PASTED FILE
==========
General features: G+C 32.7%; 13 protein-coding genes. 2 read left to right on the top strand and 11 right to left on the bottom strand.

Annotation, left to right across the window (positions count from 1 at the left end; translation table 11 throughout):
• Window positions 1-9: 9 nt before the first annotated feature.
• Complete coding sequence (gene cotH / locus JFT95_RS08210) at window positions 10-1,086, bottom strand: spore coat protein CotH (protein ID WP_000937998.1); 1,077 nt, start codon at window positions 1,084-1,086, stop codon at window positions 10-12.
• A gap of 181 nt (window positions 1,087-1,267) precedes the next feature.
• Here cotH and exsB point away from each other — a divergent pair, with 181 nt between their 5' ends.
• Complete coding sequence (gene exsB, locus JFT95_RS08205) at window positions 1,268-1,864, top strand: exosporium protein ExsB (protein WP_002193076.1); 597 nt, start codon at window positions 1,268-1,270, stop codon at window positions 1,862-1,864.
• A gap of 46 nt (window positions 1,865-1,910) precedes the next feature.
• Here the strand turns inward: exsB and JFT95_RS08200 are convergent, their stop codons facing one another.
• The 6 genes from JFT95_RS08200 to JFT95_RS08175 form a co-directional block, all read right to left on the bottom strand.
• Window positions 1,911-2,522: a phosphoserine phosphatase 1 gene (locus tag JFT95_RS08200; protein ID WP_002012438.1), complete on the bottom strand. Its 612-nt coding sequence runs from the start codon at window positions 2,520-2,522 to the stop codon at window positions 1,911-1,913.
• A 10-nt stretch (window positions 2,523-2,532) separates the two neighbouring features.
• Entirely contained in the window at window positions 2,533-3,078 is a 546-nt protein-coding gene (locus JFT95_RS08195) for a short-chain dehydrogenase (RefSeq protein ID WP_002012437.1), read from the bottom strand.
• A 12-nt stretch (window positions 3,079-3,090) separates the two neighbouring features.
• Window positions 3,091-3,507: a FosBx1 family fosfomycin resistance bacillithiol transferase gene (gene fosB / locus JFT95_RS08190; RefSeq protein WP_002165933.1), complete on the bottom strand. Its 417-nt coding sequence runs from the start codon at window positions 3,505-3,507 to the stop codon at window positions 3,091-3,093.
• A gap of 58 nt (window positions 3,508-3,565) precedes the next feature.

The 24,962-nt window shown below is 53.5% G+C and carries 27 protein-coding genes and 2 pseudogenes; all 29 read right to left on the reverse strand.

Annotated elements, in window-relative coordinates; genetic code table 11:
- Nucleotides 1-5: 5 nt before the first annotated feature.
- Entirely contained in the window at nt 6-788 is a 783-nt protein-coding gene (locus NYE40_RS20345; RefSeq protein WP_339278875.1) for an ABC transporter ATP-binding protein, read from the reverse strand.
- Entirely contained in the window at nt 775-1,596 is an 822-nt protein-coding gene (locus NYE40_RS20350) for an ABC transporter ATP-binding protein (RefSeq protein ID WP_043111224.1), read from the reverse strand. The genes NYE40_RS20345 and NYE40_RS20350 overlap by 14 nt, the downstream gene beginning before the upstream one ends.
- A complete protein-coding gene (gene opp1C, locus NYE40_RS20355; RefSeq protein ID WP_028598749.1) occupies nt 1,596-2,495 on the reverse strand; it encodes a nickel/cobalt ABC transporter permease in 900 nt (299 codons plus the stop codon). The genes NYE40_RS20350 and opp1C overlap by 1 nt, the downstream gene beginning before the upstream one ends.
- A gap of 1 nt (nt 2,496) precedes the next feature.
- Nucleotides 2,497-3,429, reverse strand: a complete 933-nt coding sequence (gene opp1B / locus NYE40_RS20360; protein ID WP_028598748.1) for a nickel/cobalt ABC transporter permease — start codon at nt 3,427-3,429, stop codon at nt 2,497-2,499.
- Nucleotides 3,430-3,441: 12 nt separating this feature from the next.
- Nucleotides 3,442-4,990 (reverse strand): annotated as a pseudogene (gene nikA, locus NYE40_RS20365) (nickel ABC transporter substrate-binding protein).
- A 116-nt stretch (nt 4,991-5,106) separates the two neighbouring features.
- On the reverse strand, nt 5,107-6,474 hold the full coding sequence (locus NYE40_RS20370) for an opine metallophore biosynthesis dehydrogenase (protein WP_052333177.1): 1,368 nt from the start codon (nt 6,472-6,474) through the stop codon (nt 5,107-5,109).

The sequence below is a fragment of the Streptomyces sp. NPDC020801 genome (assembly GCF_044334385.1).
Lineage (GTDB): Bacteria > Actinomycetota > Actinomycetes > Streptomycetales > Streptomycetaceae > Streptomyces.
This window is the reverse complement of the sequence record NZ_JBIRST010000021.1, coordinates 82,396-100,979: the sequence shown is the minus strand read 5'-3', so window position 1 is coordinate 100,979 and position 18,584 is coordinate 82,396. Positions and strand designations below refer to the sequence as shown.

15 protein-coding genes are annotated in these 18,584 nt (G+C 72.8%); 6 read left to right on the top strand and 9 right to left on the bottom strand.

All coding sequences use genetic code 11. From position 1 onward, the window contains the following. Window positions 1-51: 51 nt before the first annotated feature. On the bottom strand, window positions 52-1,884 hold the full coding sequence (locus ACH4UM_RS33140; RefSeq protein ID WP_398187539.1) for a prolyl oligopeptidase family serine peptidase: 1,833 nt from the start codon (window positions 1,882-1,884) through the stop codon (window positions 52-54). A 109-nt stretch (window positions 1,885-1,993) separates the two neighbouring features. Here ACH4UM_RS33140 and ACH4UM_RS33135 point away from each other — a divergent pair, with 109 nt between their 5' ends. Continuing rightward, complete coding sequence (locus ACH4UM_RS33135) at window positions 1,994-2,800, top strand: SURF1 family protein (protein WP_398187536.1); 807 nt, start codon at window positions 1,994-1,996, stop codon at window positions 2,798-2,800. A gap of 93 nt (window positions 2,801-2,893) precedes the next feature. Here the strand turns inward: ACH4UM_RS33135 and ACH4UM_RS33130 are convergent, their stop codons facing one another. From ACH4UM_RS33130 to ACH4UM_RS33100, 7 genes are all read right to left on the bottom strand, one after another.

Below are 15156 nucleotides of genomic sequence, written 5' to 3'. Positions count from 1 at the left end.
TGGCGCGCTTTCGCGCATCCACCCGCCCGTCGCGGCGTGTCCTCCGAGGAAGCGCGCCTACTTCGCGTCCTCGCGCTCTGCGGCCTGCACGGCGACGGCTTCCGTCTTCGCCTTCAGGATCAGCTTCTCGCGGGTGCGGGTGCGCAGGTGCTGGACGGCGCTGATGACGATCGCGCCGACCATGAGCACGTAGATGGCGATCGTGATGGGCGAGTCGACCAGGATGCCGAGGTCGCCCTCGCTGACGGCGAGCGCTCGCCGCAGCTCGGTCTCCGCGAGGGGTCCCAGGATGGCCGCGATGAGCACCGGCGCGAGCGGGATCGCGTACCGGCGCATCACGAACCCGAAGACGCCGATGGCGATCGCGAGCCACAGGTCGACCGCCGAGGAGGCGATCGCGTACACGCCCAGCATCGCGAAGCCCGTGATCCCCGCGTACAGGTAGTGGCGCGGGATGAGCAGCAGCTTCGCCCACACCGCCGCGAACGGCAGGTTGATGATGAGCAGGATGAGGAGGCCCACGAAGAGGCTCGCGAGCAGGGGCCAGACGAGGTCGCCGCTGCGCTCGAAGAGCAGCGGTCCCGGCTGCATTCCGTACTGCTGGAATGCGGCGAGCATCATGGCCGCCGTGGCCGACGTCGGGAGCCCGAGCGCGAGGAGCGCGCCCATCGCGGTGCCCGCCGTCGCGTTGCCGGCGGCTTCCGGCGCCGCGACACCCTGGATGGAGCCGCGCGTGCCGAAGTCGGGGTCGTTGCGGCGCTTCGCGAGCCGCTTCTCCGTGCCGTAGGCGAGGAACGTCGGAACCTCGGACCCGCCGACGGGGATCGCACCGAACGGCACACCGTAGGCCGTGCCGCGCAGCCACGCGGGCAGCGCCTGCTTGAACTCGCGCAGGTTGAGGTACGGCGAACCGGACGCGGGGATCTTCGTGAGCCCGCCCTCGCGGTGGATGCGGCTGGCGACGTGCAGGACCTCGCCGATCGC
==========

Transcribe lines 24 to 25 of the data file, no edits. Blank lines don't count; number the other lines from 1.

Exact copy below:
- Nucleotides 2,497-3,429, reverse strand: a complete 933-nt coding sequence (gene opp1B / locus NYE40_RS20360; protein ID WP_028598748.1) for a nickel/cobalt ABC transporter permease — start codon at nt 3,427-3,429, stop codon at nt 2,497-2,499.
- Nucleotides 3,430-3,441: 12 nt separating this feature from the next.